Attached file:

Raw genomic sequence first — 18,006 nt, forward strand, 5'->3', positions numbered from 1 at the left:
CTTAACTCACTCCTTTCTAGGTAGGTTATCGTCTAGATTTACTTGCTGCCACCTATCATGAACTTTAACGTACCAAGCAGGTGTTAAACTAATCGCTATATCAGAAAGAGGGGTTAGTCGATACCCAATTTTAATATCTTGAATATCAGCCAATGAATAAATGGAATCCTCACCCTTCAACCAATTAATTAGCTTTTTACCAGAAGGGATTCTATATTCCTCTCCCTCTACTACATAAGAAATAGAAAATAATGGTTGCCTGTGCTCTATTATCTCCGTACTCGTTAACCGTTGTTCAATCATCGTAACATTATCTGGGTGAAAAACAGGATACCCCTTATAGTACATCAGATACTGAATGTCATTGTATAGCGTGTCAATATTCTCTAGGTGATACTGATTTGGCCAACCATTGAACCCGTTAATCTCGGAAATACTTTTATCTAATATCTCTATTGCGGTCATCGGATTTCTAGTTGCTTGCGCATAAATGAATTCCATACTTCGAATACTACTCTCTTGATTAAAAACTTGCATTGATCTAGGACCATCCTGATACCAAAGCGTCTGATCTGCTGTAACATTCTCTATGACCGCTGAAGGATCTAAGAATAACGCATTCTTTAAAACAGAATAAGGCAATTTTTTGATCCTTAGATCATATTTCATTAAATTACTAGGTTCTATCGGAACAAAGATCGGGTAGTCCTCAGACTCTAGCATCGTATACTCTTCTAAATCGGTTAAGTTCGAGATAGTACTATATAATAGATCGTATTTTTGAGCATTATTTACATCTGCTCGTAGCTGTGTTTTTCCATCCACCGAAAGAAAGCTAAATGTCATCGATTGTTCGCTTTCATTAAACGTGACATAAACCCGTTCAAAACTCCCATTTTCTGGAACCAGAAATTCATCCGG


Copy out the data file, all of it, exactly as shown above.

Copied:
Raw genomic sequence first — 18,006 nt, forward strand, 5'->3', positions numbered from 1 at the left:
CTTAACTCACTCCTTTCTAGGTAGGTTATCGTCTAGATTTACTTGCTGCCACCTATCATGAACTTTAACGTACCAAGCAGGTGTTAAACTAATCGCTATATCAGAAAGAGGGGTTAGTCGATACCCAATTTTAATATCTTGAATATCAGCCAATGAATAAATGGAATCCTCACCCTTCAACCAATTAATTAGCTTTTTACCAGAAGGGATTCTATATTCCTCTCCCTCTACTACATAAGAAATAGAAAATAATGGTTGCCTGTGCTCTATTATCTCCGTACTCGTTAACCGTTGTTCAATCATCGTAACATTATCTGGGTGAAAAACAGGATACCCCTTATAGTACATCAGATACTGAATGTCATTGTATAGCGTGTCAATATTCTCTAGGTGATACTGATTTGGCCAACCATTGAACCCGTTAATCTCGGAAATACTTTTATCTAATATCTCTATTGCGGTCATCGGATTTCTAGTTGCTTGCGCATAAATGAATTCCATACTTCGAATACTACTCTCTTGATTAAAAACTTGCATTGATCTAGGACCATCCTGATACCAAAGCGTCTGATCTGCTGTAACATTCTCTATGACCGCTGAAGGATCTAAGAATAACGCATTCTTTAAAACAGAATAAGGCAATTTTTTGATCCTTAGATCATATTTCATTAAATTACTAGGTTCTATCGGAACAAAGATCGGGTAGTCCTCAGACTCTAGCATCGTATACTCTTCTAAATCGGTTAAGTTCGAGATAGTACTATATAATAGATCGTATTTTTGAGCATTATTTACATCTGCTCGTAGCTGTGTTTTTCCATCCACCGAAAGAAAGCTAAATGTCATCGATTGTTCGCTTTCATTAAACGTGACATAAACCCGTTCAAAACTCCCATTTTCTGGAACCAGAAATTCATCCGG